The electronic shutter has the advantage of being silent, of course, since no mechanical shutter is moving at all. It probably also has a quicker response time, however, I have not tested if this is actually a fact.
On the downside, the electronic shutter suffers from heavy rolling shutter artefacts, making it virtually unusable with moving subjects, or with a long lens. It also does not work with a flash, and cannot be used with high ISO or a very slow shutter speed. I'll get back to all of this in the article.
As said initially, the electronic shutter is interesting because it is totally silent. Normally, when making an exposure with the mechanical shutter, what happens when you press the shutter is this:
- The camera focuses (unless you have selected manual focus, MF)
- The camera stops down the aperture, unless you have set the largest aperture
- The mechanical shutter closes, and the sensor is made ready for an exposure
- The mechanical shutter opens for the exposure
- After the exposure is finished, the mechanical shutter closes
- The mechanical shutter opens again for continued live view
- The aperture opens up again
The focusing creates some noise. However, with most lenses, this is pretty much negligible. I have measured the focus noise for various lenses here, and it appears that only the Lumix G 20mm f/1.7 pancake lens has excessive focus noise.
Also, changing the aperture makes some noise. This is, by the way, why some users have reported the clicking noise when using the premium Lumix-Leica 25mm f/1.4 lens. I have measured the noise when changing aperture on various lenses, and they are mostly quite comparable.
Finally, what makes the most noise, is the mechanical shutter. Probably because it travels very fast. With the electronic shutter mode, you avoid this noise. Since it is so dominating, most people probably don't notice the noise of the aperture change, anyway.
When using the electronic shutter mode, the camera skips steps 3-6 in the above list.
For the ultimate in silent operation, I took this image, out of a series of exposures, using the Lumix X 12-35mm lens at 12mm f/2.8. When using the maximum aperture, the lens does not change the aperture before the exposure, and there is no noise whatsoever, beyond the initial autofocus sounds. In retrospect, I could have stopped down the lens some, as I notice that the foreground is a bit out of focus. Probably, the crowd would not have noticed anything anyway:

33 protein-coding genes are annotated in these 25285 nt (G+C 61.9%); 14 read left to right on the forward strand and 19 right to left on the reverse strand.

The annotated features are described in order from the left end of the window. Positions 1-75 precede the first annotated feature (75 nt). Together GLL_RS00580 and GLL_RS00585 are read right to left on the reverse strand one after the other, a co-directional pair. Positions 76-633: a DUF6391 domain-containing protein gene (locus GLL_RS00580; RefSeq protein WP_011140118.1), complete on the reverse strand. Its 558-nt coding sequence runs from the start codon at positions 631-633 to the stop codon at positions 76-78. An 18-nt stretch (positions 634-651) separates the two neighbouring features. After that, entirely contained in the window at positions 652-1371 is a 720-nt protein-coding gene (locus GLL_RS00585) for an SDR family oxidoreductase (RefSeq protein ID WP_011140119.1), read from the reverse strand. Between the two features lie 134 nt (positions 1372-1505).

Also, when not using the mechanical shutter, there is less vibrations, which is good for the stability.
The electronic shutter cannot be used with a flash. Not the built in flash, nor an external flash. Not even with the external flash in non-TTL auto mode, or in manual mode.
You cannot use the mode with exposures longer than 1s, or with an ISO higher than 1600.
Due to the latter limitations, one could speculate that the image quality is worse for the electronic shutter. To test this, I took the same picture using both shutter types, both images at ISO 1600 and 1s exposure:
|Mechanical shutter||Electronic shutter|
And here are 100% crops from both images:
As far as I can tell, the images are identical. So there appears to be no reason to worry about the image quality when using the electronic shutter.
Rolling shutter artefacts
So, the silent and vibrationless operation is the advantage of the electronic shutter. What about the disadvantages?
I have examined the rolling shutter effects of the GH3 video, compared with the GH2, and found that the GH3 has less artifacts during video recording. On the other hand, I also saw that the electronic shutter mode of the GH3 produces very pronounced rolling shutter effects.
The rolling shutter artefacts of GH3 video is largely "academic". You only see it when you deliberately try to provoke it, e.g., by excessive horizontal panning during video recording. For normal use, this is not much of a problem.
The electronic shutter rolling effects are a problem with real life use, though. Here is a pair of example images taken using both shutter types, at f=32mm, f/2.8, 1/320s, ISO 800:
|Mechanical shutter||Electronic shutter|
Setting a faster shutter speed would not help. You would still get the skewed car using the electronic shutter. This is because the speed of the sequential sensor readout is independent of the shutter speed.
Moving subjects is not the only problem with the electronic shutter. Camera shake can also be a big problem. Even if you use a very fast shutter speed, the sequential readout from the sensor will be rather slow. Any camera shake during this time means that the image gets a "wobbly" look.
Below are four example images I took using the Lumix X 45-175mm f/4-5.6 lens at 175mm, f/5.6, 1/200s, ISO 1600:
I was holding the camera at arm's length, to get pronounced effects. Even with a shutter speed of 1/200s, which one would normally think is safe with this lens at 175mm, there are heavy rolling shutter artefacts.
So, in this example, I exaggerated the effect by holding the camera at arm's length. But with normal use, I often note similar effects, although less pronounced.
Measuring the rolling shutter
It's easy to forget that the mechanical shutter is also a rolling curtain type shutter. It just moves so quickly that it behaves like a global shutter for most practical purposes.
We know the speed of the mechanical shutter. The camera's flash sync speed is 1/160s. That is the slowest shutter speed in which the whole sensor is exposed at one time. This means that the shutter curtain travel over the sensor at 1/160s, or probably slightly faster for some margin of error. So let's say around 1/180s as a guesstimate of the mechanical rolling shutter speed.